Psychology

Psychology

Cognitive Screening Tools: The 6-CIT

Sweetow (2015) reports that it may be useful to include a cognitive screening measure “….as part of the audiological and communication needs assessment.” He reports that there are many validated screening measures available, such as the Montreal Cognitive Assessment (MoCA), Clock Drawing, Letter-Number Sequencing, the Reading Span Test, and the six-question Cognitive Impairment Test (aka “6-CIT”). Performing the 6-CIT is quick and easy.                

The examiner asks:

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Tinnitus News and Notes: 2015

It is estimated that some 50 million people in the United States experience tinnitus.  Indeed, the “80/80 Rule” (Beck, 2012) states that approximately 80 percent of patients who have hearing loss have tinnitus and some 80 percent of patients who have tinnitus have hearing loss,“thus indicating a high correlation, but certainly not causation….” (Beck et al, 2014). 

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Cochlear Implants, Brain Reorganization, and Hearing Loss: Interview with Anu Sharma, PhD

Douglas L. Beck, AuD, spoke with Dr. Sharma about cochlear implants, brain reorganization after hearing loss, and early stage hearing loss (mild hearing loss) correlating with brain changes.

Academy: Good morning, Anu. Always great to chat with you!

Sharma: Hi, Doug. Nice to speak with you, too.

Academy: Anu, if I recall, you earned your doctorate from Northwestern University?

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MarkeTrak IX—Update 2015

Abrams and Kihm (2015) report that the latest MarkeTrak (MT9) is a significant departure from the eight preceding surveys. Specifically, they used an online survey technique to survey 17,000 households including some 1,000 people who wear hearing aids, and 2,000 people with hearing loss, who do not own hearing aids. 

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Mental Health, Subjective Well-Being, and Meniere’s Disease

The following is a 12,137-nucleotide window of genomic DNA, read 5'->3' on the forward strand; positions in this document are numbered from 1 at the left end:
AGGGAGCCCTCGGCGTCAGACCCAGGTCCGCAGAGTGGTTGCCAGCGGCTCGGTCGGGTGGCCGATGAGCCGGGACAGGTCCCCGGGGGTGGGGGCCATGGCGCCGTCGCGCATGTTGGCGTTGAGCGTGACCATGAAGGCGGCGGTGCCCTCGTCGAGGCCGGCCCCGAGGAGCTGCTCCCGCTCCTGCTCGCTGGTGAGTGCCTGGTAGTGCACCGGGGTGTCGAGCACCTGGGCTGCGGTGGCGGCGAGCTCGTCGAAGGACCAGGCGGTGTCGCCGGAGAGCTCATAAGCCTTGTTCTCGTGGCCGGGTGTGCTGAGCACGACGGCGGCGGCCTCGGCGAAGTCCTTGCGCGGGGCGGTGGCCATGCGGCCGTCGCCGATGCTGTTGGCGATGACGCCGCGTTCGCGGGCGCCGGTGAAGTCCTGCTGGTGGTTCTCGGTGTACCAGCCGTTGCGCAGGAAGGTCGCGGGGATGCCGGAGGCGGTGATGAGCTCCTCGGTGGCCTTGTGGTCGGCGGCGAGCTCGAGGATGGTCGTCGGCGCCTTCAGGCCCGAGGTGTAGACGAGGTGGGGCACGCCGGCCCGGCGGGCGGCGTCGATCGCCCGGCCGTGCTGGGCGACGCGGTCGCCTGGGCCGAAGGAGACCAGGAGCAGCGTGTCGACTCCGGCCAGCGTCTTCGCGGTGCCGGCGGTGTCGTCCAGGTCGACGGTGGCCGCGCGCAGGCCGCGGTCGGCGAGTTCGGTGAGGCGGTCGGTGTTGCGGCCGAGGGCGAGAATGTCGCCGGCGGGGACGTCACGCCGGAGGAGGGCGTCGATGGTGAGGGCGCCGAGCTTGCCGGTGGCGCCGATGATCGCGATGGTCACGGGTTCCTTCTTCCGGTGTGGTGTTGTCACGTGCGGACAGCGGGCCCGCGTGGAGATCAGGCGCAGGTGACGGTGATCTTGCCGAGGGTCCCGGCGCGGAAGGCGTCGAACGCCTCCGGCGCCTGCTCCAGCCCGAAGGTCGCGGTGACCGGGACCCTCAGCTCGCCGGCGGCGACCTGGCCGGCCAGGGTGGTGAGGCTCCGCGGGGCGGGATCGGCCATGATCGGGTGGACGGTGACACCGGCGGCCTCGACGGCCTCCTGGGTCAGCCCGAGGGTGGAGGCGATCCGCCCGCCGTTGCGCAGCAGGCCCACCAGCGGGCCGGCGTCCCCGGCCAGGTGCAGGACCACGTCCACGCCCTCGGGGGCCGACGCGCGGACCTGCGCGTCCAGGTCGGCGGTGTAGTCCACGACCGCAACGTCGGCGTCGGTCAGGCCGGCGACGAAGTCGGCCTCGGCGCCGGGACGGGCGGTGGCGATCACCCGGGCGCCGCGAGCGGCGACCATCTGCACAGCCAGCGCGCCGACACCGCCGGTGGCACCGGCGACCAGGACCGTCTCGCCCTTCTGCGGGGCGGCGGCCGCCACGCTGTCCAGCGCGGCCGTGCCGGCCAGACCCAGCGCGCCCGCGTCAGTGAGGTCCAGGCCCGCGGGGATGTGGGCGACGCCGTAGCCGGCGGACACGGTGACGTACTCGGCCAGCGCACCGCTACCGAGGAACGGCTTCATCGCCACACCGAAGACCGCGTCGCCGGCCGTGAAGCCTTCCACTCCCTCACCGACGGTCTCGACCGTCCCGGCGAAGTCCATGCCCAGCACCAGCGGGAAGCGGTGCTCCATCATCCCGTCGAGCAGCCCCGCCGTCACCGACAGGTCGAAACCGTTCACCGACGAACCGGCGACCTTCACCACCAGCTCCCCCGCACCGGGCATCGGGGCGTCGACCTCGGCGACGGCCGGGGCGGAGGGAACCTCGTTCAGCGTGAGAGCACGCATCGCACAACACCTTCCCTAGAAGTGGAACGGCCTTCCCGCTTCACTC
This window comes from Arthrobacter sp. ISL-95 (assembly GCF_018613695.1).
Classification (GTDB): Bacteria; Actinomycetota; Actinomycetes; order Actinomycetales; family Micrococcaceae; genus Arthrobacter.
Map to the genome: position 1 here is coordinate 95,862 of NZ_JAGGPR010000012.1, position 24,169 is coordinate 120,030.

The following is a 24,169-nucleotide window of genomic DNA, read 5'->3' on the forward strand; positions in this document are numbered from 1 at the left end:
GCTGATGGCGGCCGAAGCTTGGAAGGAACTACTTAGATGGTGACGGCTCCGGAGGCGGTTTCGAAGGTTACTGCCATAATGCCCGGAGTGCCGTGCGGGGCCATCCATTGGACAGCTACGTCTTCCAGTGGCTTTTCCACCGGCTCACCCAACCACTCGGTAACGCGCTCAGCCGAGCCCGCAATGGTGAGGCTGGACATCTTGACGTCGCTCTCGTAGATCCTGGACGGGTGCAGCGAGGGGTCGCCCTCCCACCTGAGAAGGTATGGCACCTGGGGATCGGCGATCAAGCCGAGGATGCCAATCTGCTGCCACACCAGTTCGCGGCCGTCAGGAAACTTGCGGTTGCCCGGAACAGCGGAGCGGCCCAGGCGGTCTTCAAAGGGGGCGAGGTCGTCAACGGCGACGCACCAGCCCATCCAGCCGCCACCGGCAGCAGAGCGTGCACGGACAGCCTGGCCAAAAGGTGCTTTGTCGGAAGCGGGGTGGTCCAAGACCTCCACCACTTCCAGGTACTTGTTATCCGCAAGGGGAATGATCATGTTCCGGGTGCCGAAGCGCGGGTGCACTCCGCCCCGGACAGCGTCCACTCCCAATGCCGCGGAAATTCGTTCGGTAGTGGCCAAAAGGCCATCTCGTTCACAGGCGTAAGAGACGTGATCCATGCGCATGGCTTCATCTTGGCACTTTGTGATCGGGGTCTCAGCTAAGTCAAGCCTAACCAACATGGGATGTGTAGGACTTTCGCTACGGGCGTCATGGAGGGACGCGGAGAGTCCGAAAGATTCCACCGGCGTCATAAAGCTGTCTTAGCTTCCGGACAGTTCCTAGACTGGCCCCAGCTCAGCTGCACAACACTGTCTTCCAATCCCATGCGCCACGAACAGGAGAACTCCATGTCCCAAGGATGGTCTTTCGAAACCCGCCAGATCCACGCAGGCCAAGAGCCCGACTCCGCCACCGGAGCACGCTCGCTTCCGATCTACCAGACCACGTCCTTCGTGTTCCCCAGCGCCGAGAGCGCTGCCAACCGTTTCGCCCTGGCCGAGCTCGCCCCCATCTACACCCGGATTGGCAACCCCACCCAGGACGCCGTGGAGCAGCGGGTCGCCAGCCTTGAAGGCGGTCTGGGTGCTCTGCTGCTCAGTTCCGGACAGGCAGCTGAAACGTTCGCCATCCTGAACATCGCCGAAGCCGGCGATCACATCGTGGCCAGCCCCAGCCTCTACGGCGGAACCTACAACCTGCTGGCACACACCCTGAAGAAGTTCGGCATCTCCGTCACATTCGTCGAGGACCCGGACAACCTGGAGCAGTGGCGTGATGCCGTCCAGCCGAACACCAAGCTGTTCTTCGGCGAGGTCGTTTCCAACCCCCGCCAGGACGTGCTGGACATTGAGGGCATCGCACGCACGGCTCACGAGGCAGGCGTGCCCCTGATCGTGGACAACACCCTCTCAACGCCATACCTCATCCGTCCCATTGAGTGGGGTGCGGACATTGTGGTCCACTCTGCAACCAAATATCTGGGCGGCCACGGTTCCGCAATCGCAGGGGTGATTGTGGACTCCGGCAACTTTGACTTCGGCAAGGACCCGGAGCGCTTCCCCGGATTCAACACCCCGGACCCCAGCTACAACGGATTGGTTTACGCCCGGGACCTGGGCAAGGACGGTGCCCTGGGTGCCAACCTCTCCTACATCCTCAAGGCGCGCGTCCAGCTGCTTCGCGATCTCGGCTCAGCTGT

The largest study ever published to investigate the relationships among Meniere’s Disease, an individual’s mental health (MH), and subjective well-being (SWB) was recently published by Tyrrell et al (2015). The authors reported on 1,376 people who self-reported having Meniere’s Disease (MD) through the United Kingdom’s (UK) Biobank and compared these results to 500,000 controls.

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Considerations for Dying Patients

Opinion Editorial by Douglas L. Beck, AuD

The Board of Editors of Scientific American (June 2015) weren’t specifically addressing hearing loss. Yet, as I read their opinion/analysis (page 10) titled “A Last Right for Dying Patients,” many issues and considerations overlapped with what we (physicians and professionals in hearing health care) address daily, and I thought I’d offer up some of their thoughts (and mine) for your consideration.

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Noise and Obesity

There is limited previous literature linking noise exposure to being overweight or obese. However, noise may be a physiological stressor and may trigger the release of cortisol, which may lead to elevated levels of fat storage. A new publication by Pyko et al (2015) reports that 3,127 people exposed to road noise at or above 45 dBA, 241 people exposed to rail noise, and 1,108 people exposed to aircraft noise (at or above the same levels) demonstrated increased weight gain.  

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Is “Mediocrity” the New Standard Protocol?

Based on returned surveys from 1,141 experienced hearing aid users and 884 new users, Kochkin et al (2010) reported that "quality control at the point of dispensing has not kept pace with technological improvements…there is great variability in the hearing aid fitting process, and it appears that critical aspects of the fitting protocol are not followed, despite general consensus among all the professional societies…." 

The authors noted the top 10 key mistakes made by dispensing professionals included:

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Audiology Issues 2015: The View from 50,000 feet

Opinion Editorial by Douglas L. Beck AuD


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Issues in Invisible Hearing Loss

Beck (2015) reported that when a patient presents with normal (or abnormal) pure-tone thresholds and their chief complaint is the inability to understand speech clearly in quiet or noise, a thorough diagnostic battery is called for. “The goal is not to simply document peripheral hearing loss, rather, the goal is to diagnose or describe the auditory-based communication disorder (i.e., a communication disorder manifested via audition).”  He notes that a simple audiogram cannot document, estimate, reflect, or quantify speech-in-noise problems, neural or auditory processing difficulties, percei

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